Man kept owl heads in jam jars to sell as artefacts for witches

Inverness Sheriff Court. Picture: Neil Hanna
Inverness Sheriff Court. Picture: Neil Hanna

Body parts of endangered birds were found after a police raid on a man who sold artefacts and trinkets for white witches and shamans.

Gordon Taylor used a cupboard in his Inverness home as a workshop for his website Wild Wizard Crafts to make the items.

Using the name Kai Seidr, the 46-year-old had two barn owl heads in jam jars, a pendant made from a tawny owl foot and another artefact made from a buzzard wing.

He also had bags containing feathers from all three species, some of which were also made into items he wanted to sell online. All of them could have sold for a total of £695, Inverness Sheriff Court heard.

Taylor, whose, who now lives in Midlothian but whose address was given as Leyton Drive, Inverness, admitted possessing the specimens of the birds and keeping them for sale, contrary to the Control of Trade in Endangered Species Regulations. He was fined £750.

Fiscal depute David Morton told Sheriff David Sutherland that Taylor faced either a fine or a maximum of 12 months in prison.

He added that it was not suggested Taylor was responsible for the death of the birds.

He said: “There is an international agreement between governments with its aim to ensure that international trade in specimens of wild animals and plants does not threaten their survival.

“It is implemented by the EU and given effect in the UK by the Control of Trade in Endangered Species (Enforcement) Regulations, 1997.”

“Species are classified according to the risk they face.”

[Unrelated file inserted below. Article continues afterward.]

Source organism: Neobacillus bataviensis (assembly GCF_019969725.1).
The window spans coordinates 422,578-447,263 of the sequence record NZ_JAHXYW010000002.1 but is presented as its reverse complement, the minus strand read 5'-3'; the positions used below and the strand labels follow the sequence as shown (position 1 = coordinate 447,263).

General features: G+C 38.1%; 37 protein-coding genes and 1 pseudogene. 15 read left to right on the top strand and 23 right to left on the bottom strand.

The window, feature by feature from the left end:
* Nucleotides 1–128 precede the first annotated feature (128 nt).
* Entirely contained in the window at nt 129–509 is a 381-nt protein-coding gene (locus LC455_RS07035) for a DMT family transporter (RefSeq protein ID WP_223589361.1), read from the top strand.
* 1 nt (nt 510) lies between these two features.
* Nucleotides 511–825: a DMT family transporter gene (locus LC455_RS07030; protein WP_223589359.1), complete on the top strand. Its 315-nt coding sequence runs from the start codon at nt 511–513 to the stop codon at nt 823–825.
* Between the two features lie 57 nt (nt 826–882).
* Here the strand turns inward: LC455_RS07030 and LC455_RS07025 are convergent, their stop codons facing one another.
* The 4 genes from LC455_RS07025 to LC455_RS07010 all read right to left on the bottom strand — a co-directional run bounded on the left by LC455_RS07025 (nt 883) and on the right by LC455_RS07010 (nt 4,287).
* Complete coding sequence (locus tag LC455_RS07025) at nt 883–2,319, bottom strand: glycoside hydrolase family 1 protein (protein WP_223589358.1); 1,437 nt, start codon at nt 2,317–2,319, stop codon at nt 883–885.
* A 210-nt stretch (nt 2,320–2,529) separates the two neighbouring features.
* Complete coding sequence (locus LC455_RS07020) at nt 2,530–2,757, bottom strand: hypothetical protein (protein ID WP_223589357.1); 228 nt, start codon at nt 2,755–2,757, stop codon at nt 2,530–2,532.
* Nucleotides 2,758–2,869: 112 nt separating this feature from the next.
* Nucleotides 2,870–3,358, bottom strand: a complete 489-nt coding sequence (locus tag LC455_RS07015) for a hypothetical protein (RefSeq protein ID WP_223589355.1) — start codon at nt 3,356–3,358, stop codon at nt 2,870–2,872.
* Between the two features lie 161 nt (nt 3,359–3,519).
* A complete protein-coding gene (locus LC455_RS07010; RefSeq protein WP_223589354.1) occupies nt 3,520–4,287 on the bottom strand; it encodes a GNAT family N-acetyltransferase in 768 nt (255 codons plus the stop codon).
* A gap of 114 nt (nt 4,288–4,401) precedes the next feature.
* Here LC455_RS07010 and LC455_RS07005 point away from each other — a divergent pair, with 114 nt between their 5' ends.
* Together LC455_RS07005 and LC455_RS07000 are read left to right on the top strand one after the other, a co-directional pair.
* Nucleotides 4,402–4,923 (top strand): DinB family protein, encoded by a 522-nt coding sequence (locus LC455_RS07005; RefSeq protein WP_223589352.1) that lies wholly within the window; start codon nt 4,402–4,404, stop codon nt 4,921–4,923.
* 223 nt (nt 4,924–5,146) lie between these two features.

Mr Morton said that the three raptors were included on the Class A list of species threatened with extinction.

The prohibitions include purchase for sale, offer for sale or keep for sale specimens of any of the species without a certificate.

Mr Morton said that Taylor did not have a certificate of permission.

Two of the items found were a pendant containing a common buzzard feather and a buzzard wing. A wooden artefact contained a buzzard and a tawny owl feather.

Another pendant consisted of a tawny owl foot, plus a bag and two collections of tawny owl feathers and wings.

The most gruesome find were two barn owl heads in jam jars and two bags of Barn Owl feathers.

Defence solicitor Clare Russell said: “My client’s position is one of ignorance but it is no defence in law. He did not know about the required certificates to have these items. He is more than aware now of the legislation”

“He is more that aware now of the legislation. He had purchased the various items to which he was not entitled and kept them for sale.”

She asked the Sheriff not to jail Taylor but to impose a fine.

Sheriff Sutherland told Taylor: “This is a quite reduce charge from what you originally faced. Given this and your absence of record in recent years, I will impose a financial penalty, but it is a serious matter.”

Taylor refused to comment as he left court.